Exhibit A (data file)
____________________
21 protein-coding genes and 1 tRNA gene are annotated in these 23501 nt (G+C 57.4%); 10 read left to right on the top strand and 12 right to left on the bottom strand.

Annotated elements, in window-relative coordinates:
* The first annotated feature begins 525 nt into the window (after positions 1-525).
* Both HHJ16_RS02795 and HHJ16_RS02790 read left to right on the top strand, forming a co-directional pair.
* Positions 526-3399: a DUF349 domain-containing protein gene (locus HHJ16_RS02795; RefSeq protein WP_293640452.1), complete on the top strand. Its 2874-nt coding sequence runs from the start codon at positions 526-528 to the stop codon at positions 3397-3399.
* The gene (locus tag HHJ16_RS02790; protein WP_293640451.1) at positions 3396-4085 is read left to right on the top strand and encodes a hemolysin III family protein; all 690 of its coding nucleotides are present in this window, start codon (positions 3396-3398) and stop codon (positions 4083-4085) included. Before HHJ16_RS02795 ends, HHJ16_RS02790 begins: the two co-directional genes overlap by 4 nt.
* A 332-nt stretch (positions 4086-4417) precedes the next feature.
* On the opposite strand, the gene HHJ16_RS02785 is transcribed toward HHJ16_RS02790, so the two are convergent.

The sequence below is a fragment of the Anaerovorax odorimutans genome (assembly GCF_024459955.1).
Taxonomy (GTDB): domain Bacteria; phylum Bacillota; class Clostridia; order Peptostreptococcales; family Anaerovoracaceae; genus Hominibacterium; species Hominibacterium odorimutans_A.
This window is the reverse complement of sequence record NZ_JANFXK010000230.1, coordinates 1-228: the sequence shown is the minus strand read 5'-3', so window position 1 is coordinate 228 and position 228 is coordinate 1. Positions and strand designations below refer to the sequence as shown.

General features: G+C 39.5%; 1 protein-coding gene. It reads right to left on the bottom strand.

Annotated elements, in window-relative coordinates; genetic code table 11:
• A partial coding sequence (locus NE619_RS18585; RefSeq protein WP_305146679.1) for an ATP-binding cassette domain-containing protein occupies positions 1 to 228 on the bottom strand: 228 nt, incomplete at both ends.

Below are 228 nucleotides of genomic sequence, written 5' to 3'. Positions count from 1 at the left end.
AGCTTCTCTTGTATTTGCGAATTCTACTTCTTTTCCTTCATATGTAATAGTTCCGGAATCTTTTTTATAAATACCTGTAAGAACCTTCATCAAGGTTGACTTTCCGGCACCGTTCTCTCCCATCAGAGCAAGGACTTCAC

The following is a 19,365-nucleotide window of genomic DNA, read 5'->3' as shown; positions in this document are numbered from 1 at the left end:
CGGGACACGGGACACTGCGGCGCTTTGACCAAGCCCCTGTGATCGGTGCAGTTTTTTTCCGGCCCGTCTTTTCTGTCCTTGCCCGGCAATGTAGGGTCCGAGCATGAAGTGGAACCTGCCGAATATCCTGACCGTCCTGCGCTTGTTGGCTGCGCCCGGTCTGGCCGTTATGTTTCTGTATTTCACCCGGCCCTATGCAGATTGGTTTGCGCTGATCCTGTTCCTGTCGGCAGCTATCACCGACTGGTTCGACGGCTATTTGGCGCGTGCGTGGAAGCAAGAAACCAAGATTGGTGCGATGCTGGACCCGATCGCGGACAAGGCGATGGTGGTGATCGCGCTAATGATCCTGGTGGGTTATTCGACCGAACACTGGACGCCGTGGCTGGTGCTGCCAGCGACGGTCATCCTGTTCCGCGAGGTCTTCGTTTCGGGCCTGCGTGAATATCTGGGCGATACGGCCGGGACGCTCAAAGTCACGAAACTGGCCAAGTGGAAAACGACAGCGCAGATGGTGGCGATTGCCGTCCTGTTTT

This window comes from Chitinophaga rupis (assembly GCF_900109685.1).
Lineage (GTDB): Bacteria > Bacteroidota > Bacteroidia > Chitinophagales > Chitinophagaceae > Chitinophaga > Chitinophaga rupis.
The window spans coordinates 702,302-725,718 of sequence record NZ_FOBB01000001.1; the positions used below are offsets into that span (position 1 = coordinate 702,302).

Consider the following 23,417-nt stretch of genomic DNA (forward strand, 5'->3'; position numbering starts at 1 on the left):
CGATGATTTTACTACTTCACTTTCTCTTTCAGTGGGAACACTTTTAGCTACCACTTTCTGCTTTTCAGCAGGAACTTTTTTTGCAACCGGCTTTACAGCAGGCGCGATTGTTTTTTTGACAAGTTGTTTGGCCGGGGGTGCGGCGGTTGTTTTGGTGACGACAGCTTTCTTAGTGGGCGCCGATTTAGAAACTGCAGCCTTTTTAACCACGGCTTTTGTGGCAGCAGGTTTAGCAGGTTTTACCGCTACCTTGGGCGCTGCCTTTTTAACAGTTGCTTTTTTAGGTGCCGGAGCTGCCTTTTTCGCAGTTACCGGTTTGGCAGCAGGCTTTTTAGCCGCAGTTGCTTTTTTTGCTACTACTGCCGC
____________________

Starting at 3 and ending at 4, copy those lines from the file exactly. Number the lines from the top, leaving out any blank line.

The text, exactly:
* The first annotated feature begins 525 nt into the window (after positions 1-525).
* Both HHJ16_RS02795 and HHJ16_RS02790 read left to right on the top strand, forming a co-directional pair.